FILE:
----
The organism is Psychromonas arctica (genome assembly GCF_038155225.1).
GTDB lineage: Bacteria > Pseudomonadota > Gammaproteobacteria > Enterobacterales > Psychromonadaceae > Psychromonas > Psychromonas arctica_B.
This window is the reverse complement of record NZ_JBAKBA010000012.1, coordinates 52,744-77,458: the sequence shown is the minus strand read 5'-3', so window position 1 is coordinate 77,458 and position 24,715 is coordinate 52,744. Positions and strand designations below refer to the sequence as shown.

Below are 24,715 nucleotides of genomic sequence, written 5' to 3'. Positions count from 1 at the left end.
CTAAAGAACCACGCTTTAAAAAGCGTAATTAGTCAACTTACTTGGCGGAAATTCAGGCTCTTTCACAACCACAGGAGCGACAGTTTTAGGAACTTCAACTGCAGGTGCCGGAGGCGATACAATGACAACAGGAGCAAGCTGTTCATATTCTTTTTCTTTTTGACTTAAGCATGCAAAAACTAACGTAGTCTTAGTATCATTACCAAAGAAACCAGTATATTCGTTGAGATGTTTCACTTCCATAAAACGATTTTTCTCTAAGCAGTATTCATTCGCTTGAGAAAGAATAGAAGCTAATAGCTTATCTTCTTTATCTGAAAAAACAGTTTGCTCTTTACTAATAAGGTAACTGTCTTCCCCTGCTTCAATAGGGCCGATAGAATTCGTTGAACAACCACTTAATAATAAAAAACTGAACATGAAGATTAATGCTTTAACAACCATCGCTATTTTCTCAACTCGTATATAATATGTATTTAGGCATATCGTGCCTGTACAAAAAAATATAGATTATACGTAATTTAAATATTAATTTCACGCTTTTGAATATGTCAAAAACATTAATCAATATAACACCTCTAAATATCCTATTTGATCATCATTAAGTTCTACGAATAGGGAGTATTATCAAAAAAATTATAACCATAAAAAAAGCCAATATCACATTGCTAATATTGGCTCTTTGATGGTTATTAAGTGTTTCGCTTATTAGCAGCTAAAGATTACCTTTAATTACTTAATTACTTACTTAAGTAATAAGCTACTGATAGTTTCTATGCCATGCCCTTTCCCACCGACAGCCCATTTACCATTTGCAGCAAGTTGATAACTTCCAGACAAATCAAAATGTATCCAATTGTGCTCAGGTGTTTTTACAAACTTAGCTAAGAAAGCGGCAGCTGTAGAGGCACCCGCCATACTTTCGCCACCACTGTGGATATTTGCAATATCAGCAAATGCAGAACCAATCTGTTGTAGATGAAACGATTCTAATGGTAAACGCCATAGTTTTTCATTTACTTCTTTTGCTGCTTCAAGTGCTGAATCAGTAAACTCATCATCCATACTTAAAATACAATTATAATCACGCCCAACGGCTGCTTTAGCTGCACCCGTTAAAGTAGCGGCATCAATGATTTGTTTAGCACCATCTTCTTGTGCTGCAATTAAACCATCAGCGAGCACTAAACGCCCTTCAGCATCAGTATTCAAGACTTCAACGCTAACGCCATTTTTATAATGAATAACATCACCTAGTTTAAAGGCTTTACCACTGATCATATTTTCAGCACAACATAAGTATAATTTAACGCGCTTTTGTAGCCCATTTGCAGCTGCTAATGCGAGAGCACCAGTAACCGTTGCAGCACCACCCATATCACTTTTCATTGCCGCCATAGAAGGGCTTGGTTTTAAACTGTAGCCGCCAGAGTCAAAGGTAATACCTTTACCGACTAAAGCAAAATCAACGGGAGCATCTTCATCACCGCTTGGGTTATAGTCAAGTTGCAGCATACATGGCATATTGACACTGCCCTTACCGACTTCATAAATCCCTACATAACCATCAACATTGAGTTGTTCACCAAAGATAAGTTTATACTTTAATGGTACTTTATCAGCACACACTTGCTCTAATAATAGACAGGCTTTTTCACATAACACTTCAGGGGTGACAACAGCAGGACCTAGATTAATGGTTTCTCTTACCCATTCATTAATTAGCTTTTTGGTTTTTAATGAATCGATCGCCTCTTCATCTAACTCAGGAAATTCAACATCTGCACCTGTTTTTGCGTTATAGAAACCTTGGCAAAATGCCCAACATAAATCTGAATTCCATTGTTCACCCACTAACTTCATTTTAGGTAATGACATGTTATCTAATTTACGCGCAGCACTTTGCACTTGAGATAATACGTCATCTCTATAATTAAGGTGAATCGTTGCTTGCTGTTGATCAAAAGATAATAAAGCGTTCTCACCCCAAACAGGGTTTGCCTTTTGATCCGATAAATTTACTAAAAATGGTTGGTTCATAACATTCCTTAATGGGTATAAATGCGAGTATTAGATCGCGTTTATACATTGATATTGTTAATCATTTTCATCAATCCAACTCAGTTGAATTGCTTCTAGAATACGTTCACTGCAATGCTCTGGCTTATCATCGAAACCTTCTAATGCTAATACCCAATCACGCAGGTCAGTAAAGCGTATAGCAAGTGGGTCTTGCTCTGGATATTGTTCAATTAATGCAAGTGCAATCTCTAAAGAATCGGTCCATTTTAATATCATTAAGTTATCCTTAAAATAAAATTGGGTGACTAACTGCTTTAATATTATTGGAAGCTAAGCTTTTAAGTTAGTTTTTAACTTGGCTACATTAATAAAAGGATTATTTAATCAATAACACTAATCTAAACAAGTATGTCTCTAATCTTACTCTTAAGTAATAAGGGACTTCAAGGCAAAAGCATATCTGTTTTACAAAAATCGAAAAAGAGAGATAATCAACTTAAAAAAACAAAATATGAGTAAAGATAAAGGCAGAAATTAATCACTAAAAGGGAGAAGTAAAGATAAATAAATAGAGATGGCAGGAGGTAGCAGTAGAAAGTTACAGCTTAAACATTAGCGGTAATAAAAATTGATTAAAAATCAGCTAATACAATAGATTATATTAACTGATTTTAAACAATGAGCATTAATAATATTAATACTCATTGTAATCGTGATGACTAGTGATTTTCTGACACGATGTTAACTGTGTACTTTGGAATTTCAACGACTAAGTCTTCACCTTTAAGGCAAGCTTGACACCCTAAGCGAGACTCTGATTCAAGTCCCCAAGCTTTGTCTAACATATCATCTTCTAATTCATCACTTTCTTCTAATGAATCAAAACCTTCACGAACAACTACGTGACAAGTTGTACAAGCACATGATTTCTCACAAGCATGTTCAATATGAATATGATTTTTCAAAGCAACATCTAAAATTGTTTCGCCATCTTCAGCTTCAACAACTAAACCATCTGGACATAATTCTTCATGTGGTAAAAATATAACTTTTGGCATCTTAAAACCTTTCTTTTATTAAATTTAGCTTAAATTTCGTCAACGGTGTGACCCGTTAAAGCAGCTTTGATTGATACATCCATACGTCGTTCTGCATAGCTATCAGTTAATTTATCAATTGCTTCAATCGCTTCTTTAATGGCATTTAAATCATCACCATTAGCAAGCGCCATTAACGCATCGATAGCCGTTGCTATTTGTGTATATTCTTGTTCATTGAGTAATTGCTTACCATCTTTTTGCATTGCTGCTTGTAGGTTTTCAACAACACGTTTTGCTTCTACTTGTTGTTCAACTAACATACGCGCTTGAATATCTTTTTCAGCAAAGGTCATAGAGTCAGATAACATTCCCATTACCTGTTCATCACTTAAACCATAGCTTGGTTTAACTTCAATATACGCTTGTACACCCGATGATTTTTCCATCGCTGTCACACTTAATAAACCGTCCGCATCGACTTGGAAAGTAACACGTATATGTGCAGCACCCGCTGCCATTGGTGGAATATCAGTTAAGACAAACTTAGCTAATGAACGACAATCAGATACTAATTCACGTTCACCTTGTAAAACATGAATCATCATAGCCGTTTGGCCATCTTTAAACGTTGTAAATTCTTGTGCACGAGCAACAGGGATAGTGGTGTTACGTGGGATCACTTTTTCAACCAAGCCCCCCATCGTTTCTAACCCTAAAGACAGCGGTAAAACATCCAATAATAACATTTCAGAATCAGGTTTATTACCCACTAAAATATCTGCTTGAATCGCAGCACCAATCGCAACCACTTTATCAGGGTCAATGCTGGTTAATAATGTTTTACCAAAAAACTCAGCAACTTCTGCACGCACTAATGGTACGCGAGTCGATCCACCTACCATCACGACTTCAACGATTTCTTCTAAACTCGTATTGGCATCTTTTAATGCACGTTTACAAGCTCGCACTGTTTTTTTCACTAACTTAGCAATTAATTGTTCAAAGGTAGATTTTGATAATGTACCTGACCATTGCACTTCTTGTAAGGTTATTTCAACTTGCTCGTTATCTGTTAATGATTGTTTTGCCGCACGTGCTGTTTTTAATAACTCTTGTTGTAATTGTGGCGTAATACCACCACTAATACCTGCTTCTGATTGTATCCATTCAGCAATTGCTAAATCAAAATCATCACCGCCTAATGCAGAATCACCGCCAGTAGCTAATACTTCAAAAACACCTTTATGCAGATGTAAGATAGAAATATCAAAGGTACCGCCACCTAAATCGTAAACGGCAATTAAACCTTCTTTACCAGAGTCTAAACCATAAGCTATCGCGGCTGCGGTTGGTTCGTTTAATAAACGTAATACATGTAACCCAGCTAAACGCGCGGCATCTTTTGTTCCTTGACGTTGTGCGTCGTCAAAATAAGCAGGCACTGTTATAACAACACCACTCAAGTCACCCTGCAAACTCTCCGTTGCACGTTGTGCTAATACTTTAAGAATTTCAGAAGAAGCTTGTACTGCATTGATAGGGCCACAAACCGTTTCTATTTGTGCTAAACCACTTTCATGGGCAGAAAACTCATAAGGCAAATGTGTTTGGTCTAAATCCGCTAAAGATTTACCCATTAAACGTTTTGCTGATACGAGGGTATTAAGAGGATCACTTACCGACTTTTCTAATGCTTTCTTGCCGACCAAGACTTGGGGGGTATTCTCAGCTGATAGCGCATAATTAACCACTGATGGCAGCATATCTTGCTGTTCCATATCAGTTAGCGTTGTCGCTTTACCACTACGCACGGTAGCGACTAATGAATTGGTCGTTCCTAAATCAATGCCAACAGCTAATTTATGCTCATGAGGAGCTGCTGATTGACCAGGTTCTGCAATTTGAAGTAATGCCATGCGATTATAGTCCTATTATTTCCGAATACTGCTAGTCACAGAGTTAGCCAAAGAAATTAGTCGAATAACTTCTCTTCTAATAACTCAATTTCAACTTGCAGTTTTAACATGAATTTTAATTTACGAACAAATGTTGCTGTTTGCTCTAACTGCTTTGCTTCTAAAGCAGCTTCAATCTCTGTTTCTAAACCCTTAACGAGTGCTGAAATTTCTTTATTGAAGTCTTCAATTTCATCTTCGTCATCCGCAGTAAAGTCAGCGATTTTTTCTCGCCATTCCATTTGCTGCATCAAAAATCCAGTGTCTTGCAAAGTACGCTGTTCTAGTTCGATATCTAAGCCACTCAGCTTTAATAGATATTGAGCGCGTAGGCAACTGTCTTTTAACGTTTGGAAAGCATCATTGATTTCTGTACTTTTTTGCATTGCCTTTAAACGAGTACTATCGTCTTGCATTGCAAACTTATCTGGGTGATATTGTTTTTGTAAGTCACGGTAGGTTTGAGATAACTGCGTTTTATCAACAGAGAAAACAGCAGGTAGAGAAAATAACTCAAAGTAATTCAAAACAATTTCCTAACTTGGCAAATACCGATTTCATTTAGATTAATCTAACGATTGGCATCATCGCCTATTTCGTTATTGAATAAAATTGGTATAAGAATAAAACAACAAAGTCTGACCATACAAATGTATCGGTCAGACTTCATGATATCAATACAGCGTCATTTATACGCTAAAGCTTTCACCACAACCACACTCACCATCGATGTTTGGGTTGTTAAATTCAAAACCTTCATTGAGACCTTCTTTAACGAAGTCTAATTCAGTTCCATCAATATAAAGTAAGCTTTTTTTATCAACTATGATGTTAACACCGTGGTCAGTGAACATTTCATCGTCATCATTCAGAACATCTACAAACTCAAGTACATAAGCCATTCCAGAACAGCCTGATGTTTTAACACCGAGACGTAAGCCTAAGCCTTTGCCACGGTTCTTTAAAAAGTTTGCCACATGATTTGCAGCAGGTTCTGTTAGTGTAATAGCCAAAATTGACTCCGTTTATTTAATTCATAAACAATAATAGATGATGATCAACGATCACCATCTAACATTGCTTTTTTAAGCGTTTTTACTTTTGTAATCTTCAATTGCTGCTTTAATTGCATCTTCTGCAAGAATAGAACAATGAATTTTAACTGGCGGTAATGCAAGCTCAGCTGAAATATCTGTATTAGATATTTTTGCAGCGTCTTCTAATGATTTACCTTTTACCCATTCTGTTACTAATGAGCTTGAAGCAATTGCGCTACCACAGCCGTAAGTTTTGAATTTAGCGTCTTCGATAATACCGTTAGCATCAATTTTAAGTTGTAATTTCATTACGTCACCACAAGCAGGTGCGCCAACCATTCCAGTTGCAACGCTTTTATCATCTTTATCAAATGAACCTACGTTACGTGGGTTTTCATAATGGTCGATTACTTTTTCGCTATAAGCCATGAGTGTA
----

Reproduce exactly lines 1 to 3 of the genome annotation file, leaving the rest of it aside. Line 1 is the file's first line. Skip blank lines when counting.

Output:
The organism is Psychromonas arctica (genome assembly GCF_038155225.1).
GTDB lineage: Bacteria > Pseudomonadota > Gammaproteobacteria > Enterobacterales > Psychromonadaceae > Psychromonas > Psychromonas arctica_B.
This window is the reverse complement of record NZ_JBAKBA010000012.1, coordinates 52,744-77,458: the sequence shown is the minus strand read 5'-3', so window position 1 is coordinate 77,458 and position 24,715 is coordinate 52,744. Positions and strand designations below refer to the sequence as shown.